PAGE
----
A note about cell phones: if you have a pal with a telescope, hang out with them and experiment with putting your phone's camera up to the eyepiece. It can be done!
Going out and setting up
Anytime you go out to stargaze or take photos of the night sky, you want to think a bit about where you'll go. Open areas are best, offering you the widest field of view. With so many trees in the Adirondacks that can be a challenge, so think about places like meadows and beaches. In Tupper Lake, I suggest driving a few miles south on Route 30 to Rock Island Bay. There is a parking area on the right that is safe and not only is the view wide open, you'll also get a nice reflection on the water. North of the village, Little Wolf Beach is a good spot, as well.
Once you are in your spot, turn off your car lights and stop using your cell phone. I know it's dark, but white light is bad for your night vision and it will take a little while for your eyes to adjust. If you have a flashlight that happens to have a red light option, use that, as red light does not impact your night vision.
It's all in the details
Set your camera on the tripod with a nice, wide view to start.
Change your settings to M or manual, because you'll want to adjust almost everything, including your aperture, ISO, and shutter speed.
- Use a fast aperture of F2.8-F4
- Set your ISO to 400-800. Take a few photos and get a feel for what works for you.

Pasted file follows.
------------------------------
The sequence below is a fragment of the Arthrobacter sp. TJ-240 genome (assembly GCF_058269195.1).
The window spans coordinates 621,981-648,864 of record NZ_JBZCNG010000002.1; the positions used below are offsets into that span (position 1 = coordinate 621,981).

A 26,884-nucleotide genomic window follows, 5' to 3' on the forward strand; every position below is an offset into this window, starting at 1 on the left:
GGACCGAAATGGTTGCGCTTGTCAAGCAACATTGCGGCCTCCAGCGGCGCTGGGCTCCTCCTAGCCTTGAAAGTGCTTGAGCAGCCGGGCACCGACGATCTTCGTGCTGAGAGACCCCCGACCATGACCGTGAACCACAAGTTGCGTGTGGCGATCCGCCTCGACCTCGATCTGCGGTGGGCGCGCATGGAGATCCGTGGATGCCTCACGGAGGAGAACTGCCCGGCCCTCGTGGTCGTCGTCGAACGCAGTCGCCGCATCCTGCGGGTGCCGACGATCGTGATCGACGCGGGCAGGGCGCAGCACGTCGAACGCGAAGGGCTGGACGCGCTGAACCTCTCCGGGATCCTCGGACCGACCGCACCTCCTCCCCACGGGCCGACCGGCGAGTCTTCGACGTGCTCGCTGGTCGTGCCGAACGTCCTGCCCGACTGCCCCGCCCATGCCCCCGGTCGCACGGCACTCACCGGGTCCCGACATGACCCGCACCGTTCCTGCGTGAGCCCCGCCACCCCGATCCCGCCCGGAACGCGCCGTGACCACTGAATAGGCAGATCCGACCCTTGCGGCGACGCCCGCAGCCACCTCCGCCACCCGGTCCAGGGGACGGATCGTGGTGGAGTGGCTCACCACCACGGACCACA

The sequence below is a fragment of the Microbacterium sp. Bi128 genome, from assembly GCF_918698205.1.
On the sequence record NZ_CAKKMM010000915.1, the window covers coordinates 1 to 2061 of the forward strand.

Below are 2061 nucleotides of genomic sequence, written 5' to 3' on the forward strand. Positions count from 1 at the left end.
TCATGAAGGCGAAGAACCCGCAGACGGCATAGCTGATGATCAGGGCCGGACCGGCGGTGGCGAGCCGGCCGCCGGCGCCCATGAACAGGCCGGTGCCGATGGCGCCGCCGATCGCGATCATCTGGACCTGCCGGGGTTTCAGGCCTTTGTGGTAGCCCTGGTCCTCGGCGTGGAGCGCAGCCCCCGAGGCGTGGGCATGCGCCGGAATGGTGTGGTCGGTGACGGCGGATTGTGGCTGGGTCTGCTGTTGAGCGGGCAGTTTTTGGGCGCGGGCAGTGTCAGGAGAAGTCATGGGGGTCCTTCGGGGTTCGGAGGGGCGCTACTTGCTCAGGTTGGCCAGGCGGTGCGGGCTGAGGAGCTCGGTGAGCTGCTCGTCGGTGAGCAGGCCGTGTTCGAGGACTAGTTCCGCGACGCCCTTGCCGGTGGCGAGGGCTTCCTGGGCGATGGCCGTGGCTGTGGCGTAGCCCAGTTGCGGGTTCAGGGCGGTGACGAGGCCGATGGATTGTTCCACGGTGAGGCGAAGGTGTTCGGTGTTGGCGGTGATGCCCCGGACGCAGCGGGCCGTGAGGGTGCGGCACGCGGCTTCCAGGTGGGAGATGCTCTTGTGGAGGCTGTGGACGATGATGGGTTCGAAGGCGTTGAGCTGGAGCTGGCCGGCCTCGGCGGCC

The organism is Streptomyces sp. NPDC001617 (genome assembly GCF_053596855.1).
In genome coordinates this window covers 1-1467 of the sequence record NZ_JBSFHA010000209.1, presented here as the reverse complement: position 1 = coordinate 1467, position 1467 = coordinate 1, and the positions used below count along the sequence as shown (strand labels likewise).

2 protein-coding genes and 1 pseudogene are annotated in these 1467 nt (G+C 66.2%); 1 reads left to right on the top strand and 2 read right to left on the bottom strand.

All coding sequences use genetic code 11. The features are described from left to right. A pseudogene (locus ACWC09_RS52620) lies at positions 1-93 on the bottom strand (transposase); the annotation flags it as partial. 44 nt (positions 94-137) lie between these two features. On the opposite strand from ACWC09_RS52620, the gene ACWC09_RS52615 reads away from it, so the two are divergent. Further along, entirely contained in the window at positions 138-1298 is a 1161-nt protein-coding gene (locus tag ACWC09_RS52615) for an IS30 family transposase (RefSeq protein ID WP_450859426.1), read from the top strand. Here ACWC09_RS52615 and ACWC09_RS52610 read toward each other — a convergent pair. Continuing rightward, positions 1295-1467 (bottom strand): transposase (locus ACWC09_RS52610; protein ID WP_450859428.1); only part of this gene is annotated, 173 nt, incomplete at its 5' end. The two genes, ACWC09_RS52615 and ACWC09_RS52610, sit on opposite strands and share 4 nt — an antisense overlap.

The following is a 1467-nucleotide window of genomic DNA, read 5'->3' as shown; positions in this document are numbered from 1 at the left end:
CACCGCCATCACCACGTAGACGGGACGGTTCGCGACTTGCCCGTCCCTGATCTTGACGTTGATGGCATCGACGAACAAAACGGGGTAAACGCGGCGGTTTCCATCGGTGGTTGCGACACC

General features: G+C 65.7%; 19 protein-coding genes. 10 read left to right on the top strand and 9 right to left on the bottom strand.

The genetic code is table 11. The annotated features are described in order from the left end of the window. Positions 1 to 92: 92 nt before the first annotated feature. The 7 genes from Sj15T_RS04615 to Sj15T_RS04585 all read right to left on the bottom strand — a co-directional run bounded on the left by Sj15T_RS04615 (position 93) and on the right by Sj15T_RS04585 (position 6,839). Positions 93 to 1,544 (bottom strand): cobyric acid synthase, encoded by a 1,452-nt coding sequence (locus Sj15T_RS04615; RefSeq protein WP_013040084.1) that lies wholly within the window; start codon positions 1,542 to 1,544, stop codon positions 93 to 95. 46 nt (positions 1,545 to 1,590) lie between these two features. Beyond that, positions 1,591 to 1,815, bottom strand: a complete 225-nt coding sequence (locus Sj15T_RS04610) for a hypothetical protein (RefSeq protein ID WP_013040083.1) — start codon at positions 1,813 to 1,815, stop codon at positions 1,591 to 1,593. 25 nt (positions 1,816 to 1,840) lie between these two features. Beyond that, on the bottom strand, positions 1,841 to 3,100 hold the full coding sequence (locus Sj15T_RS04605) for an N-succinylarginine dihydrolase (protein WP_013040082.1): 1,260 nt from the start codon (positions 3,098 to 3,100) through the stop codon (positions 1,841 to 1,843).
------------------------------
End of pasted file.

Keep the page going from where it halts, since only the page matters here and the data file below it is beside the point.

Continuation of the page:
- Experiment with exposure settings. If you are taking a wide image, you'll need a longer exposure time.
- Try about 30 seconds and adjust after seeing the results of that. The longer the exposure, the greater the likelihood that you'll capture some movement of the stars, creating "trails" of light in the image. However, shorter exposures mean that less light is captured by your sensor. Be patient and experiment!
- For a bright moon, you'll want a shorter exposure time. Fun fact: as bright as the moon is, the rocks it is made of are so dark they reflect only 10% of the sunlight that hits it.
- Using a remote shutter release comes in very handy with either type of photo. Set your exposure to "bulb" and use the button on the remote. This will greatly decrease the amount of shake the camera has while taking a photo.
- Focus manually; it is ultimately easier because most cameras have a very, very hard time with autofocus in such dark conditions. Be gentle and patient. If photographing the moon, use the edge of the disc to set your focus.
- Setting your white balance to daylight will help keep the colors of the stars accurate.